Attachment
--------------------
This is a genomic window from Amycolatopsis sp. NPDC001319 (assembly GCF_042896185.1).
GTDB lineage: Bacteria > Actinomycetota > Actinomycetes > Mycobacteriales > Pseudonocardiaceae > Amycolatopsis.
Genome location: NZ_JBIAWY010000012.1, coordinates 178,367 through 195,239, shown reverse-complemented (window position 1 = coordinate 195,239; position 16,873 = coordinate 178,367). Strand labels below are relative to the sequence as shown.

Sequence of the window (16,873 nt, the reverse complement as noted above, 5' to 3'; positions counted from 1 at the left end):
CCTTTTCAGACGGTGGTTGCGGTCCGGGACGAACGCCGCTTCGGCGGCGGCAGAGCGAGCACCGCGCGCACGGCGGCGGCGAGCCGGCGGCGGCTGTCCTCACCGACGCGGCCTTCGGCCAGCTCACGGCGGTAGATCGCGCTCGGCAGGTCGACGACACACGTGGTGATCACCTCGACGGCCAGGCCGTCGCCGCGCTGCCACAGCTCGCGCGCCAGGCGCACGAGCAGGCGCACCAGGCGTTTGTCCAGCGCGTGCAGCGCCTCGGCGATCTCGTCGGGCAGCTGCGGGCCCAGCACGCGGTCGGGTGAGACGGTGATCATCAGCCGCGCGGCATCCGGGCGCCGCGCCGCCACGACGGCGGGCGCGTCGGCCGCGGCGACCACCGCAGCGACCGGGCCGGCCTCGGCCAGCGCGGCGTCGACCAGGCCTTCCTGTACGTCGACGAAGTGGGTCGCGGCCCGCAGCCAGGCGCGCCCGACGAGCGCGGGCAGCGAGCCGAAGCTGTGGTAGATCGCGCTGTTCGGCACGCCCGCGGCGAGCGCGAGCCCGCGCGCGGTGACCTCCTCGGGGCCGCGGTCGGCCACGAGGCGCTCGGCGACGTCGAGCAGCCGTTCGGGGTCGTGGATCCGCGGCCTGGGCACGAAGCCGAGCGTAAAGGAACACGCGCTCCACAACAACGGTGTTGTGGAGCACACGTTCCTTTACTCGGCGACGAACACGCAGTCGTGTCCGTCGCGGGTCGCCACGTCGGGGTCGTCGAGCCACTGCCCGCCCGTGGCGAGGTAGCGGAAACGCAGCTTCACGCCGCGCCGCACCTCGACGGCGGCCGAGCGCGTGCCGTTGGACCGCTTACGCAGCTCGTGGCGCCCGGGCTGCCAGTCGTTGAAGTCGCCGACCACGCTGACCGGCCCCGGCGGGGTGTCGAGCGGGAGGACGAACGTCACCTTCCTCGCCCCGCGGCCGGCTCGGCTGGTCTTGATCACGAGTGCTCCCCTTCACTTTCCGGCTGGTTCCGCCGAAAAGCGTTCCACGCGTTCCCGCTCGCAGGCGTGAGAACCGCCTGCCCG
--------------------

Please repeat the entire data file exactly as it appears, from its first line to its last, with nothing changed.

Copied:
This is a genomic window from Amycolatopsis sp. NPDC001319 (assembly GCF_042896185.1).
GTDB lineage: Bacteria > Actinomycetota > Actinomycetes > Mycobacteriales > Pseudonocardiaceae > Amycolatopsis.
Genome location: NZ_JBIAWY010000012.1, coordinates 178,367 through 195,239, shown reverse-complemented (window position 1 = coordinate 195,239; position 16,873 = coordinate 178,367). Strand labels below are relative to the sequence as shown.

Sequence of the window (16,873 nt, the reverse complement as noted above, 5' to 3'; positions counted from 1 at the left end):
CCTTTTCAGACGGTGGTTGCGGTCCGGGACGAACGCCGCTTCGGCGGCGGCAGAGCGAGCACCGCGCGCACGGCGGCGGCGAGCCGGCGGCGGCTGTCCTCACCGACGCGGCCTTCGGCCAGCTCACGGCGGTAGATCGCGCTCGGCAGGTCGACGACACACGTGGTGATCACCTCGACGGCCAGGCCGTCGCCGCGCTGCCACAGCTCGCGCGCCAGGCGCACGAGCAGGCGCACCAGGCGTTTGTCCAGCGCGTGCAGCGCCTCGGCGATCTCGTCGGGCAGCTGCGGGCCCAGCACGCGGTCGGGTGAGACGGTGATCATCAGCCGCGCGGCATCCGGGCGCCGCGCCGCCACGACGGCGGGCGCGTCGGCCGCGGCGACCACCGCAGCGACCGGGCCGGCCTCGGCCAGCGCGGCGTCGACCAGGCCTTCCTGTACGTCGACGAAGTGGGTCGCGGCCCGCAGCCAGGCGCGCCCGACGAGCGCGGGCAGCGAGCCGAAGCTGTGGTAGATCGCGCTGTTCGGCACGCCCGCGGCGAGCGCGAGCCCGCGCGCGGTGACCTCCTCGGGGCCGCGGTCGGCCACGAGGCGCTCGGCGACGTCGAGCAGCCGTTCGGGGTCGTGGATCCGCGGCCTGGGCACGAAGCCGAGCGTAAAGGAACACGCGCTCCACAACAACGGTGTTGTGGAGCACACGTTCCTTTACTCGGCGACGAACACGCAGTCGTGTCCGTCGCGGGTCGCCACGTCGGGGTCGTCGAGCCACTGCCCGCCCGTGGCGAGGTAGCGGAAACGCAGCTTCACGCCGCGCCGCACCTCGACGGCGGCCGAGCGCGTGCCGTTGGACCGCTTACGCAGCTCGTGGCGCCCGGGCTGCCAGTCGTTGAAGTCGCCGACCACGCTGACCGGCCCCGGCGGGGTGTCGAGCGGGAGGACGAACGTCACCTTCCTCGCCCCGCGGCCGGCTCGGCTGGTCTTGATCACGAGTGCTCCCCTTCACTTTCCGGCTGGTTCCGCCGAAAAGCGTTCCACGCGTTCCCGCTCGCAGGCGTGAGAACCGCCTGCCCG